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What is Grief and How Can You Support Someone Grieving?
Many of us understand grief as the pain that accompanies the loss of a loved one and, while we all experience grief, each person's journey is unique. There is no timeline for grief and mourning, and not everyone experiences the loss in the same way. Similarly, grief is not limited to losing a loved one such as a parent, child, partner, sibling, or close friend. Grief can also be experienced after the loss of a pet, after a divorce, or from the loss of a significant role or possession, such as a job or a house.
For someone grieving the loss of a loved one, their grief may be compounded with confusion or guilt, particularly in the case of a complex or challenging relationship. Yet, for those who experience these other forms of grief, whether a pet or a possession, their pain is often accompanied by the feeling that they do not have permission to experience it because others do not acknowledge it.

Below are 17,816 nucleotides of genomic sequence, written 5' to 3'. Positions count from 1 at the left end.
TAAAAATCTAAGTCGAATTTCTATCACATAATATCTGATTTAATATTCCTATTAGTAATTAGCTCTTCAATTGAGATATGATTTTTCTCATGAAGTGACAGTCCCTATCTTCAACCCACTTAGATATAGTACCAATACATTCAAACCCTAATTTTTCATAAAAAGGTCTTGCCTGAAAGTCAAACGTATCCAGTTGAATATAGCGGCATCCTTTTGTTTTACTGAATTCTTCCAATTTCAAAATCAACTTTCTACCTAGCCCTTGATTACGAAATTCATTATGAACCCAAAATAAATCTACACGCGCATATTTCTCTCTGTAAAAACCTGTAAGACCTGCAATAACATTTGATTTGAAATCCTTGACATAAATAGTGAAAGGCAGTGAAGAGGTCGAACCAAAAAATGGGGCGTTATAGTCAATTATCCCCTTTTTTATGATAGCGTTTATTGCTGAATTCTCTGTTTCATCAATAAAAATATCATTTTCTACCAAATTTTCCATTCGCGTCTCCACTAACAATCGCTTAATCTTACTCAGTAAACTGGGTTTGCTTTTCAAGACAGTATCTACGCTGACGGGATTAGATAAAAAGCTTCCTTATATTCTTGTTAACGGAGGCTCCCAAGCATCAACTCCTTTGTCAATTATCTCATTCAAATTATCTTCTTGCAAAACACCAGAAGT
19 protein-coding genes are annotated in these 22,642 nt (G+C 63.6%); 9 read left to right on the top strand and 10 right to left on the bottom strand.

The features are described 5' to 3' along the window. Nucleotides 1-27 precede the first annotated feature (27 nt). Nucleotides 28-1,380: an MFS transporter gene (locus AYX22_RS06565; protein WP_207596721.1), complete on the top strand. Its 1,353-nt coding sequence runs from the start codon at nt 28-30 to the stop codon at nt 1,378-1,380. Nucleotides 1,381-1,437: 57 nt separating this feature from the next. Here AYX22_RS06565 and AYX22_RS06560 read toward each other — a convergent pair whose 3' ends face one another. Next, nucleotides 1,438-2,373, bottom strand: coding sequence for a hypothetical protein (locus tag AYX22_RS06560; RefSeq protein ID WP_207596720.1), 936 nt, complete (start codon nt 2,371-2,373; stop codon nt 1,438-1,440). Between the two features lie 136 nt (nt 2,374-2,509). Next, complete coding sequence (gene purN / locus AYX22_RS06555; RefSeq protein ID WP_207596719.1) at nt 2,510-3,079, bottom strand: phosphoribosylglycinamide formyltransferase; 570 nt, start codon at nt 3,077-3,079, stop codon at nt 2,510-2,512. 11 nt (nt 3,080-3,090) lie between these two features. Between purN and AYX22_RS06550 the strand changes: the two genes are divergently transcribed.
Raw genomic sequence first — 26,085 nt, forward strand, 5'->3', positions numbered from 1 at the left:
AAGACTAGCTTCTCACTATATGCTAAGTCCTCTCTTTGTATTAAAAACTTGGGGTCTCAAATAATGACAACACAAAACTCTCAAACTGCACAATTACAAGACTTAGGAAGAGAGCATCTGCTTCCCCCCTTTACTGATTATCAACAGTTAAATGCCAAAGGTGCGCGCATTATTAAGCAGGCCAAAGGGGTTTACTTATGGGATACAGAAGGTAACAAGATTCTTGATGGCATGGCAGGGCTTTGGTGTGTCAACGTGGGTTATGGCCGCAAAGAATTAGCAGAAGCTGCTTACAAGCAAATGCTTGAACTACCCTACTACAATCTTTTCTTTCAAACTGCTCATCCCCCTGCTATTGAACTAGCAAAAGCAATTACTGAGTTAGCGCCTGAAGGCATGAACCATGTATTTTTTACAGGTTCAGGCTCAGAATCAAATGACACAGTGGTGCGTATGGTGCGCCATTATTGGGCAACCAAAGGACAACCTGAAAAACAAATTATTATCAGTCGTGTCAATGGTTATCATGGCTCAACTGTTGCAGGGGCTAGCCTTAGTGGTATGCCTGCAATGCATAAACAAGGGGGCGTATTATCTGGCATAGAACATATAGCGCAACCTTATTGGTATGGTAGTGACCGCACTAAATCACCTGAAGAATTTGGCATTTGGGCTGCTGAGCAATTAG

If you know someone who is grieving, it is beneficial to treat them with compassion and understand that they are entitled to their individualized grieving process, which may include feelings like anger or numbness that can last for a long time. That said, it is best to resist judging this person for grieving "too long." Instead, practice active listening when you are around them. Do not avoid acknowledging their loss or encourage them to seek closure. Instead, share memories, offer practical support, and give them the space and time they need for reassurance that their feelings are valid.